Indeed, if there ever was a case where something more than an indictment was necessary, this is it.  Here, 45 technology companies and government agencies in over a dozen states had hundreds of gigabytes of data stolen including technologies related to computers, satellites, oil drilling, and other highly sensitive and national security matters.  The victims included the Navy, where sensitive data on over 100,000 Navy personnel was stolen, the Department of Energy’s Lawrence Berkeley National Laboratory, the NASA Goddard Space Center, and the Jet Propulsion Laboratory.

Given all this, it is critical that the U.S. government not only continue to take the kind of strong actions it has today, but that it should also do more now to address the very real threat posed to our economic and national security by aggressive Chinese cyber activity.  First, it should share information about such threats in real time, as they are detected, rather than weeks and months later when an indictment is announced.  Second, it should open the door wider to take significantly stronger action against foreign nation-states, including keeping all military, intelligence, and foreign policy options on the table.  Finally, if we are ever to truly deter such activities going forward, the government must, when appropriate, actually take such actions in response to such foreign cyber threat activities and not simply rely on an indictment in federal court.”


Dr. Andrea Little Limbago –NSI Associate Director of Emerging Technologies and Senior Fellow; Chief Social Scientist, Virtru

“Since 2014 the Department of Justice has issued a series of indictments that link Chinese government-backed personnel to economic espionage. However, this year has seen an uptick in indictments and public naming of China as a core violator of the rule of law.  In the past few months alone, China has been linked to the Marriott mega-breach, ten Chinese intelligence agents were indicted for compromising aviation technology, two other officers were indicted for conspiring to steal rice production technology, and a Chinese spy was extradited from Belgium for commercial theft.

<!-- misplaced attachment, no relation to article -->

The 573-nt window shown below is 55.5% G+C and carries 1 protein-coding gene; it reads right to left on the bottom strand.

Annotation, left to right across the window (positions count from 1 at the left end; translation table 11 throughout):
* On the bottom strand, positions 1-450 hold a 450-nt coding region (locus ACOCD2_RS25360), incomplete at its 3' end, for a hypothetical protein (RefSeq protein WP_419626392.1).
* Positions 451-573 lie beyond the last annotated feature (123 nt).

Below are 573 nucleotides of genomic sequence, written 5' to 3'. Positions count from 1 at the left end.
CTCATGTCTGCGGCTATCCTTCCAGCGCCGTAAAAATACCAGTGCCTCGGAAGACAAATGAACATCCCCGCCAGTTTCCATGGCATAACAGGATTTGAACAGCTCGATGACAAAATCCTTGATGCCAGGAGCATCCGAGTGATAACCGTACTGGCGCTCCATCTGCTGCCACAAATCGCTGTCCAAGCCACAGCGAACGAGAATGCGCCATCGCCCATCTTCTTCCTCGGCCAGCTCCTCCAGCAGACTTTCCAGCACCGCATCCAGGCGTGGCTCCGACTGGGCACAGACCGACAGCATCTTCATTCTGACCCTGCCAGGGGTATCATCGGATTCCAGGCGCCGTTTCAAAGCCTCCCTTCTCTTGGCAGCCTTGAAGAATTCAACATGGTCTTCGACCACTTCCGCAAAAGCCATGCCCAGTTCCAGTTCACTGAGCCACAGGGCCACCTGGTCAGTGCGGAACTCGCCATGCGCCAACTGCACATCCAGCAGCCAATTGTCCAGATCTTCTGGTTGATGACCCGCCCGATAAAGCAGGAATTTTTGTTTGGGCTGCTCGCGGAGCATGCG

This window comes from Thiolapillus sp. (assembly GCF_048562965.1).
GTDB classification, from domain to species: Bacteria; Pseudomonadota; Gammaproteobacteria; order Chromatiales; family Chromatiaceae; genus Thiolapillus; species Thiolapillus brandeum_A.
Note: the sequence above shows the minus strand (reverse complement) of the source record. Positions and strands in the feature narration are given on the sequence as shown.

However, today’s indictment is unique for several reasons. First, the degree of international coordination, including reinforcing statements from allied governments, supports a global norm against cyber-enabled commercial theft.  Second, the Department of Justice publicly rebuked China for violating the 2015 agreement against cyber-enabled commercial theft. The rebuttal joins this year’s report from United States Trade Representative on China’s corporate espionage, and reaffirms China’s non-compliance to an agreement that was similarly made with other countries, including Australia and Canada.  Finally, while much of the focus is on the vast range of commercial espionage, it is important to also remember China’s role in the major theft of the personal data of US citizens, including the OPM and Anthem breaches. Today’s indictment notes the theft of 100,000 Navy personnel, including salary information and personal phone numbers. The indictment is yet another reminder that China’s theft is not only detrimental to U.S. commercial innovation, but it also infringes upon the privacy of U.S. citizens through a broad range of personal data theft, including health, travel, and financial data, and personally identifiable information such as social security numbers and birth dates.”

Bob Stasio – NSI Visiting Fellow; Former Cyber Operations Lead, National Security Agency

“Today’s announcement regarding the U.S. Department of Justice (DOJ) indictment of two Chinese hackers appears to be a continuation fo the ‘name and shame’ strategy which began under President Obama. I am of two minds when it comes to this approach.  I applaud the DOJ for taking an aggressive stance against the Chinese strategy to exploit the U.S private sector with state-backed resources – most commercial entities are struggling to deal with advanced persistent threats, and this indictment gives a real signal that these type of actions will not be tolerated.